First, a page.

Cryospheric Contributions and Sustainable Development

Published 06 November, 2019

The cryosphere has been contributing to our societies by providing with services and also hazards, which affecting our wellbeing. Similar to the ecosystem service, the cryosphere has functions of provisioning water supply, regulating climate, supporting ecosystem, and serving the cultural needs, from which human benefits. Meanwhile, cryospheric hazards can generate adverse impacts on societies by such as glacier lake outburst floods, glacial debris flow, wind-blown snow, avalanches, blizzards, freezing rain, freeze–thaw hazards, and river and sea-ice hazards.

In this regard, the cryosphere may contribute to our societies in either positive or negative ways. It brings in risks, but also offers benefits at the same time. The contributions are expected to be significantly affected by climate change. In other words, cryosphere changes may lead to a various kind of impacts, mostly represented by the loss of services contributed by the cryosphere. Alternatively, more losses can occur as a result of increasing cryospheric hazards, leading to severe damage of livelihoods and infrastructures and displacement of population.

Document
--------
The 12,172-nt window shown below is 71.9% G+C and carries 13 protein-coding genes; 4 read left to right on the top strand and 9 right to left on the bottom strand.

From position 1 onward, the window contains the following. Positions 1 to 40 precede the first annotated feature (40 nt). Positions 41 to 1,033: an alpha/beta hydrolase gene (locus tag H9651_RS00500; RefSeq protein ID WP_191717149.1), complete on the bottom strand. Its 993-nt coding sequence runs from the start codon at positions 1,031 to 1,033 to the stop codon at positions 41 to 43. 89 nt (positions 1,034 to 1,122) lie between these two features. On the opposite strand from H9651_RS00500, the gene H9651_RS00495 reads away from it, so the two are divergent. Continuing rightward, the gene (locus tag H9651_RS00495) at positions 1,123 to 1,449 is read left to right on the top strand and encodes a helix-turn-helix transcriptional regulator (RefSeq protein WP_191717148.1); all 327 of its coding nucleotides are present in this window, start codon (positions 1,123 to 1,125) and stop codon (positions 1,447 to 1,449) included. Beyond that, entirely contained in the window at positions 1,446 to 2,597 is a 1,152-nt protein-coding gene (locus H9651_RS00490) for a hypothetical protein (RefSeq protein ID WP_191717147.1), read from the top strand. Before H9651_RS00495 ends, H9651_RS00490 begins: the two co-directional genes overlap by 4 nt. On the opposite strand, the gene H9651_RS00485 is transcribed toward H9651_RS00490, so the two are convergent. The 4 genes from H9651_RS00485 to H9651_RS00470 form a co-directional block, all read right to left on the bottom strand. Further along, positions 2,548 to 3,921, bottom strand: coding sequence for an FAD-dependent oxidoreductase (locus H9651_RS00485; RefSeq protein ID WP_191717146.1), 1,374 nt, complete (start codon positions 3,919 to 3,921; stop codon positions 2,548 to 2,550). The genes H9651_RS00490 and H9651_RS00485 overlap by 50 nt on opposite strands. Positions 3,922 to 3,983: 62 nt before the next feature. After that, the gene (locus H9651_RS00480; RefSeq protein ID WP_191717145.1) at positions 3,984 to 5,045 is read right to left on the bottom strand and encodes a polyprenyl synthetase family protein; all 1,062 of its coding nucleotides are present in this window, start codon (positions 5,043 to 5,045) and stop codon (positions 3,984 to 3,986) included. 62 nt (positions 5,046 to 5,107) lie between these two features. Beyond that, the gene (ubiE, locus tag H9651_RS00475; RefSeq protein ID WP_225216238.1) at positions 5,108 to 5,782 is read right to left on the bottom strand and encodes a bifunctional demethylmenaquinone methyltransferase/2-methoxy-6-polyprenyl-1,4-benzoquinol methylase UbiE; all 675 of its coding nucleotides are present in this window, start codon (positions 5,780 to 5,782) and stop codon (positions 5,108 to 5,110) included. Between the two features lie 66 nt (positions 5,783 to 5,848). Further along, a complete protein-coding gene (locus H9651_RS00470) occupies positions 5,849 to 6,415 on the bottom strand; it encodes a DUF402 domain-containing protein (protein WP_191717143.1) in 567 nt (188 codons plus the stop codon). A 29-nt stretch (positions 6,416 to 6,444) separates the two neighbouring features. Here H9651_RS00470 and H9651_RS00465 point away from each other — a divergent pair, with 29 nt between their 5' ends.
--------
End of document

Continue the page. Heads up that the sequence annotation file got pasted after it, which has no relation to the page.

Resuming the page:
To maintain the prosperity in the cryosphere without compromising the ability of future generation to continue sharing its benefits even under climate change, it is required for us to adapt to the change, minimize risks and effectively utilize cryospheric resources by taking more sustainable approaches in our development.

This special issue is dedicated to the research to understand the cryospheric contributions and their changes under changing climate, in particular, identify pathways to adapt to the change and sustainable development. More specifically, the subject may include,

  • Crospheric hazards and their risks;
  • Cryosphere services and their benefits to societies;
  • Effects of climate change on cryospheric contributions in terms of service and risks;
  • Understanding changing dynamics of cryosphere-society linkages, particularly under climate change;
  • Adaptation to cryosphere changes under scenarios of reduced services and increased hazards;
  • Sustainable development in the cryosphere and its contributions to Sustainable Development Goals (SDGs).


Manuscript Submission Information:

Manuscripts should be submitted online at by registering and logging in to this website. Submitted manuscripts should not have been published previously nor be under consideration for publication elsewhere. A guide for authors and other relevant information for submission of manuscripts is available on the Instructions for Authors page at

Ensure that you mention this Special Issue call for papers in your cover letter. Manuscripts can be submitted until the deadline. All manuscripts will be peer-reviewed. Manuscripts will be published continuously online immediately on acceptance. All accepted manuscripts will be listed together on the Special Issue website.


Guest Editors:

  • Xiaoming Wang, Northwest Institute of Eco-Environment and Resources, Chinese Academy of Sciences
  • Amina Maharjan, International Centre for Integrated Mountain Development (ICIMOD), Nepal
  • Amy Lauren Lovecraft, University of Alaska Fairbanks


Deadline for manuscript submissions is 1 July 2020.

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